Posted by Nick Sieger Thu, 10 Jul 2008 05:10:27 GMT
The other day several people chimed in wondering how I set up this blog with JRuby and Glassfish. One of the reasons I didn’t include the details in the post is that it’s not really much different than any JRuby/Glassfish/Warbler deployment, but in case you don’t know what that looks like, here are the basics.
I’m running on a Joyent Accelerator, which runs OpenSolaris, which has JDK 6 installed by default. If you’re running on some flavor of Linux, hopefully there’s a package available for you to install, otherwise you may have to download a self-extracting binary.
This step is actually straightforward; not at all as problematic as you might expect of a piece of Java technology! In the parent directory where you want Glassfish to be installed (substituting the name of the Glassfish jar you downloaded as appropriate):
java -Xmx256m -jar glassfish-installer-v2ur2-b04-sunos_x86.jar cd glassfish chmod -R +x lib/ant/bin ./lib/ant/bin/ant -f setup.xml
You may want to add
GLASSFISH/bin to your path so that you can run the Glassfish
asadmin command from anywhere.
On Solaris, SMF is the subsystem that is used to ensure services are started at boot time (among other things). Glassfish works nicely with SMF. On other systems, there may be
/etc/rc.d init scripts out there, or you can roll your own (
asadmin start-domain and
Install Warbler and activerecord-jdbcmysql-adapter
In addition to Warbler, I’m using the activerecord-jdbcmysql-adapter to connect to the blog’s database. Both can be installed with Rubygems:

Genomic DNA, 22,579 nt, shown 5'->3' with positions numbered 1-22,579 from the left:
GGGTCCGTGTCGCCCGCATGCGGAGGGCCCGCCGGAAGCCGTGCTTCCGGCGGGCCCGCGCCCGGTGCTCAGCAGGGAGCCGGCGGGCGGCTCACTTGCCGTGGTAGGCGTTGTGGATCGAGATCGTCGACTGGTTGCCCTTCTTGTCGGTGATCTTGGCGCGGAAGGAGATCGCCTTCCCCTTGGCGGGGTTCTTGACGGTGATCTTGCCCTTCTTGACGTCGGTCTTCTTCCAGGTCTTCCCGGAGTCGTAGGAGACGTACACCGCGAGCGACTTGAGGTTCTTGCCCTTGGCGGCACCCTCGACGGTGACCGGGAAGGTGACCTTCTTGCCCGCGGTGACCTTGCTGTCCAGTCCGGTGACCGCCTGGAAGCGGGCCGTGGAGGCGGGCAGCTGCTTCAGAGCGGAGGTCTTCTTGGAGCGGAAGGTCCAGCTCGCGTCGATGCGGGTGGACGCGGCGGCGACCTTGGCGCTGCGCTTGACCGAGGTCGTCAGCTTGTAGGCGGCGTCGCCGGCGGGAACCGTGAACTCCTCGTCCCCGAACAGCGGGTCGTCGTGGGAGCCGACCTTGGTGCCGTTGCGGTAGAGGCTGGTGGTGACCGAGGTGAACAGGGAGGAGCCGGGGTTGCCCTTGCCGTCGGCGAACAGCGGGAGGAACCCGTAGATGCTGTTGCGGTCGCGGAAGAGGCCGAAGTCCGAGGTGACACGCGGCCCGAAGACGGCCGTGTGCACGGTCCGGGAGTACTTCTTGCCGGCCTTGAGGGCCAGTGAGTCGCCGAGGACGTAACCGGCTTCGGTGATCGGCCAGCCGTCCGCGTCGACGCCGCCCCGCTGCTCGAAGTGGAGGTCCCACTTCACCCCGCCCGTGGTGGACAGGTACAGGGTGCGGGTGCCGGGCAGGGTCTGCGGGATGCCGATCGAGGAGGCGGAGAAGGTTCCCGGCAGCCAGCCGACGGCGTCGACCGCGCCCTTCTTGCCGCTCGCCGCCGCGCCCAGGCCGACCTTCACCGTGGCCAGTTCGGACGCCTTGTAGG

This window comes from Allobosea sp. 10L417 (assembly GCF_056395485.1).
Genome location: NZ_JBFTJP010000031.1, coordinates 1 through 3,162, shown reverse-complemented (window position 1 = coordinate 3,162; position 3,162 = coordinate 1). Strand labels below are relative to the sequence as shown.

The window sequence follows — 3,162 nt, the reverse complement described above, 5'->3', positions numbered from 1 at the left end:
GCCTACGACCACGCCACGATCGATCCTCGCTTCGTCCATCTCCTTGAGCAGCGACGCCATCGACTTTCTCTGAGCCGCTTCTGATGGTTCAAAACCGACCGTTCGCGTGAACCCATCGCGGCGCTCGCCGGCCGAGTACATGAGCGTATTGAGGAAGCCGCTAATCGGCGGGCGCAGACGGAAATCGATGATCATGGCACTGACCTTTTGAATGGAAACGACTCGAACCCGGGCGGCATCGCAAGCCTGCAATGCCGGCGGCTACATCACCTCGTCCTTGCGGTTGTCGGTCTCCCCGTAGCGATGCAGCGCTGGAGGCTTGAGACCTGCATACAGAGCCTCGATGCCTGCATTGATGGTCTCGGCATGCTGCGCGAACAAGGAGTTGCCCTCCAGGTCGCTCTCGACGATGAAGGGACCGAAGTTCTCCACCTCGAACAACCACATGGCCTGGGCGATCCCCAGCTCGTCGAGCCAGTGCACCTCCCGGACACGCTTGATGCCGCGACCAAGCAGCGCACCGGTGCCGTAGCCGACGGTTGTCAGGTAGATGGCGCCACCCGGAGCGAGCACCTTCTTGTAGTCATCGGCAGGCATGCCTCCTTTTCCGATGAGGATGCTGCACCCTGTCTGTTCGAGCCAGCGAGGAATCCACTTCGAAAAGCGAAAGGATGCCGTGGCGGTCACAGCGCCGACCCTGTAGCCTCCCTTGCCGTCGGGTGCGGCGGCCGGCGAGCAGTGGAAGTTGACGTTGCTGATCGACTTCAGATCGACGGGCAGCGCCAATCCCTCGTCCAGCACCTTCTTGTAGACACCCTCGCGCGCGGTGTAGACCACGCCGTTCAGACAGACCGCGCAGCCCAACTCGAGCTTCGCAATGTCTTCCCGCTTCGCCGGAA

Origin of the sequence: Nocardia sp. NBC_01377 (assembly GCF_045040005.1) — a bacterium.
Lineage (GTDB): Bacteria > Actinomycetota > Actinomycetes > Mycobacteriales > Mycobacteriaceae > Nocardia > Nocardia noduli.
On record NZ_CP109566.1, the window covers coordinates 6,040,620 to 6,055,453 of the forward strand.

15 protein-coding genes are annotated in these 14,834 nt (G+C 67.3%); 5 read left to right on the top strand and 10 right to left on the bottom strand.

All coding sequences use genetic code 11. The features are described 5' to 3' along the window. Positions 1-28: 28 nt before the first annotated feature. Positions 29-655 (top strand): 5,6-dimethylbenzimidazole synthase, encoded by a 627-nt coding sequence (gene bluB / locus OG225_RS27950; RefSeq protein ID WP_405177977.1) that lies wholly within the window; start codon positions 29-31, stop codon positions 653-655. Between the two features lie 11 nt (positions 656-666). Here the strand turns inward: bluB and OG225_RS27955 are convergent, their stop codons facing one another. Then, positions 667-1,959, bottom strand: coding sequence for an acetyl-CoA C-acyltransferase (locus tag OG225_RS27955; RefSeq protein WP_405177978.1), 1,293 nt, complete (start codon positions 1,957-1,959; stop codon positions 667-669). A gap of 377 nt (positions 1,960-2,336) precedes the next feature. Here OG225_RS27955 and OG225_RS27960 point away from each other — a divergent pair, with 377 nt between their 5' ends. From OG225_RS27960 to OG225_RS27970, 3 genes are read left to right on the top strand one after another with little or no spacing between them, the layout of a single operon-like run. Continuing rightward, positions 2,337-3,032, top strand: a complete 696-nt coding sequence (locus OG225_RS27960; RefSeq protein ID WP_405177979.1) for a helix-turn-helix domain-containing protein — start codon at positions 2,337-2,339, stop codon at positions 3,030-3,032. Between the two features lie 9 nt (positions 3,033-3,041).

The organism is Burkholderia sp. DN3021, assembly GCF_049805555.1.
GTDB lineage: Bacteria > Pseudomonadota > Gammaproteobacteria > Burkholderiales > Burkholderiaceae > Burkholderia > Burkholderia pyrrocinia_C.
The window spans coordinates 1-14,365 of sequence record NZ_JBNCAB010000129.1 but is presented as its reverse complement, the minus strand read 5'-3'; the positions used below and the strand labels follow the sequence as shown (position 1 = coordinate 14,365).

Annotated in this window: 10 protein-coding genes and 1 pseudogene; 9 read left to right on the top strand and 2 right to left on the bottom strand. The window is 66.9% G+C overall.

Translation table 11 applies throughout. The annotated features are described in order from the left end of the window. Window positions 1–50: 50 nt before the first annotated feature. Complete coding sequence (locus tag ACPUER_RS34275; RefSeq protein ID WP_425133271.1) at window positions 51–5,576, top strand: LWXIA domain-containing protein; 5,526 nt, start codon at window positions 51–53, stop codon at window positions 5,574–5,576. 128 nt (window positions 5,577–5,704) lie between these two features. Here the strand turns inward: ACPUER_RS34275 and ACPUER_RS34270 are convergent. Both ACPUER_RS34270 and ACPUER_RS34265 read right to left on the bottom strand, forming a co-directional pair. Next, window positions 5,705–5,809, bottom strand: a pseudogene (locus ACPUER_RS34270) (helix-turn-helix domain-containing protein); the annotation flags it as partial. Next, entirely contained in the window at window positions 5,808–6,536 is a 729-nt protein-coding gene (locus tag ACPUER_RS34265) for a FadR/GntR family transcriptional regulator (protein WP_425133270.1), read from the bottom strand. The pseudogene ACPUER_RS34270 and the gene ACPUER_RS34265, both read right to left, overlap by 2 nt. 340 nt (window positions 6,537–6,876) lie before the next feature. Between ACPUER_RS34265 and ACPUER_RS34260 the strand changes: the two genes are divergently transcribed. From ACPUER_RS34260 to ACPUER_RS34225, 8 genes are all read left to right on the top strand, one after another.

jruby -S gem install warbler activerecord-jdbcmysql-adapter
With Rails 2 and up, the application’s
config/database.yml file should be updated for
<% jdbc = defined?(JRUBY_VERSION) ? 'jdbc' : '' %> development: adapter: <%= jdbc %>mysql encoding: utf8 database: testapp_development username: root password: socket: /tmp/mysql.sock # same for test/production...
Otherwise, you need to jump through some extra environment.rb configuration hoops.
Warbler needs to be told about any gems that your application uses. To generate a Warbler configuration file:
jruby -S warble config
The file is generated at
config/warble.rb. In it, modify the following sections:
config.gems = ["activerecord-jdbcmysql-adapter"] ... config.webxml.jruby.min.runtimes = 2 config.webxml.jruby.max.runtimes = 4
Build and deploy the .war
jruby -S warble asadmin deploy --contextroot / blog.war
--contextroot / makes the application rooted at
/ in the server, rather than at
/blog which would be the default.)
At this point, the blog application is up and running on port 8080. I had previously been running the blog with an Apache/.htaccess-based setup reverse-proxying to mongrel, so all I had to do was change the port. I haven’t touched it since.
But is this right for you?
Chances are, this setup is overkill for a simple blog. If you’re going to try it, I’d recommend at minimum running on a VPS with at least 1G of memory. But once you get the core pieces in place, updating and re-deploying the application is really just as simple as the last two commands. It’s mundane and boring in its simplicity. But boring is good when you don’t want to worry about having to keep Mongrel running, or max out the memory in your server and make it unstable.